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Cruz injects bogus partisanship into Flint crisis

Ted Cruz went further than anyone yesterday trying to turn the Flint crisis into a partisan food fight. There's just one detail he seems completely unaware of.
The City of Flint Water Plant is illuminated by moonlight on Jan. 23, 2016 in Flint, Mich. (Photo by Brett Carlsen/Getty)
The City of Flint Water Plant is illuminated by moonlight on Jan. 23, 2016 in Flint, Mich. 
At a certain level, it's encouraging anytime Republican presidential candidates notice the crisis in Flint, Michigan, and incorporate concerns about the scandal into their message. Take Ted Cruz, for example, who spoke to a New Hampshire audience about this yesterday:

"You know, you look at what's happening in Flint. Flint is an absolute outrage. You've got your own government poisoning the citizens. You look at the basic responsibilities of government, making sure our water's clean is really near the top. I mean, we're not talking rocket science here. This isn't even broadband Internet. This is, 'Don't have the water coming out of my sink poison me.'"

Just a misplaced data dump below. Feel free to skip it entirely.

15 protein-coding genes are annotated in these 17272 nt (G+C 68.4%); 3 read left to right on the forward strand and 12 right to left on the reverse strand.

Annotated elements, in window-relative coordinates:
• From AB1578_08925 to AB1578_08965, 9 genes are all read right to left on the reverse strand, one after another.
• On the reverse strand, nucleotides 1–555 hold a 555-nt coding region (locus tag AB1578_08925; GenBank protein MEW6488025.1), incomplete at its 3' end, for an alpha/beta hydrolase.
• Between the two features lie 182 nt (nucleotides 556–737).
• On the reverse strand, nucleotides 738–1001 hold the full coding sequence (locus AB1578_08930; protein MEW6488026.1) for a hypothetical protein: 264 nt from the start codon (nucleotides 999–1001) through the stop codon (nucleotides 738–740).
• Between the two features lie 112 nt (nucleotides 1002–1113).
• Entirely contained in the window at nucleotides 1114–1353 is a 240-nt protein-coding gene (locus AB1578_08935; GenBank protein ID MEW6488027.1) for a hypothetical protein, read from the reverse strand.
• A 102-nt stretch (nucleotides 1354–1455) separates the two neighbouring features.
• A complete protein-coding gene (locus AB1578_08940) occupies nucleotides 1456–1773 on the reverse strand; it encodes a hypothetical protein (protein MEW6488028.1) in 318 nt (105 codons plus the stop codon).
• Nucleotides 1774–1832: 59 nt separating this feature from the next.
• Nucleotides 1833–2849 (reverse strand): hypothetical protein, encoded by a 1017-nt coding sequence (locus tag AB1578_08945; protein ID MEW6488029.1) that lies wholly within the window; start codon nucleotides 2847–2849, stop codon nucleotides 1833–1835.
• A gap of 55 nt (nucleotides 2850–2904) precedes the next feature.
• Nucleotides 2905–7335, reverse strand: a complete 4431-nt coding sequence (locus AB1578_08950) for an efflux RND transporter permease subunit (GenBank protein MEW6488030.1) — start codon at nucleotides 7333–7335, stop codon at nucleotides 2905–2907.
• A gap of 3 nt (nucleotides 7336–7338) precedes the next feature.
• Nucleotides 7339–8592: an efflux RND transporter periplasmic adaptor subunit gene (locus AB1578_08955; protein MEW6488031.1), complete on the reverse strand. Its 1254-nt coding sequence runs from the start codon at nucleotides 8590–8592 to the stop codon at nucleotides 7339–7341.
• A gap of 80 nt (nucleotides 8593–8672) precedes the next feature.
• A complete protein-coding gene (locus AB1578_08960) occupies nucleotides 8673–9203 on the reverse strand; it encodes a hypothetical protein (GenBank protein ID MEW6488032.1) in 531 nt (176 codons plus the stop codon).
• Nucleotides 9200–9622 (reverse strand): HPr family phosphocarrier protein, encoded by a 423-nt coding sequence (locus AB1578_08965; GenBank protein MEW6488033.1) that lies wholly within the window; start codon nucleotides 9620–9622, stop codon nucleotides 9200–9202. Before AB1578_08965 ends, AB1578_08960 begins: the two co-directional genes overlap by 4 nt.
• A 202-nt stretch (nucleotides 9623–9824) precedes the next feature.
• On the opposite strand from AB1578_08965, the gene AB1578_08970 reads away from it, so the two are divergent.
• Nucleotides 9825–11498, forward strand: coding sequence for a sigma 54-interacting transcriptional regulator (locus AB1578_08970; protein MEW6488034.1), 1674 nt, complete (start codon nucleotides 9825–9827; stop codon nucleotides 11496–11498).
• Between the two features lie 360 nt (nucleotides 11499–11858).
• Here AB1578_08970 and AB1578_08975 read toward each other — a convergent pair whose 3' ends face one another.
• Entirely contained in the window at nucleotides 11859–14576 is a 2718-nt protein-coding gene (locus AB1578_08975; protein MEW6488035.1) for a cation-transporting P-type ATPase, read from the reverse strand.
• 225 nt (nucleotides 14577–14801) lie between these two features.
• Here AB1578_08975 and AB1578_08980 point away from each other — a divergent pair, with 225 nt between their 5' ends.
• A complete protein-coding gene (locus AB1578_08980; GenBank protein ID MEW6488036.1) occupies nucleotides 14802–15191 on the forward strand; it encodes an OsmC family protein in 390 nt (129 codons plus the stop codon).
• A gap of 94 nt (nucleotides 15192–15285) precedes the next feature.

What's wrong with this? Not a darned thing. Flint is an absolute outrage and I'll gladly give the senator credit for focusing on it. The problem, however, is what Cruz said next:

"You know, there's an interesting parallel between Flint and New Orleans. Both cities have been governed with one-party government control of far-left Democrats for decades."

Oh, I see. Flint is an absolute outrage if it can be worked into a partisan frame that Ted Cruz can use to advance his presidential campaign.
Look, there's simply no reason to turn a catastrophe like Flint into the latest partisan food fight. It's a human crisis and a public-health disaster, not an election-year stunt. That said, if Cruz really is eager to go down this road, he may want to consider an important detail: Flint's Democratic officials weren't responsible for the water crisis.
On the contrary, Michigan's Republican governor, Rick Snyder, working with powers given to him by Michigan's Republican-led state legislature, stripped local Flint officials of their power and decision-making authority. Snyder put an "emergency manager" in place -- someone who answered to the governor, not the people of Flint -- who shifted the city's water supply.
"Far-left Democrats" had no say in the matter.
Maybe someone ought to let the Texas Republican know.
For more on the Flint story, I hope everyone saw Rachel's report from last night's show.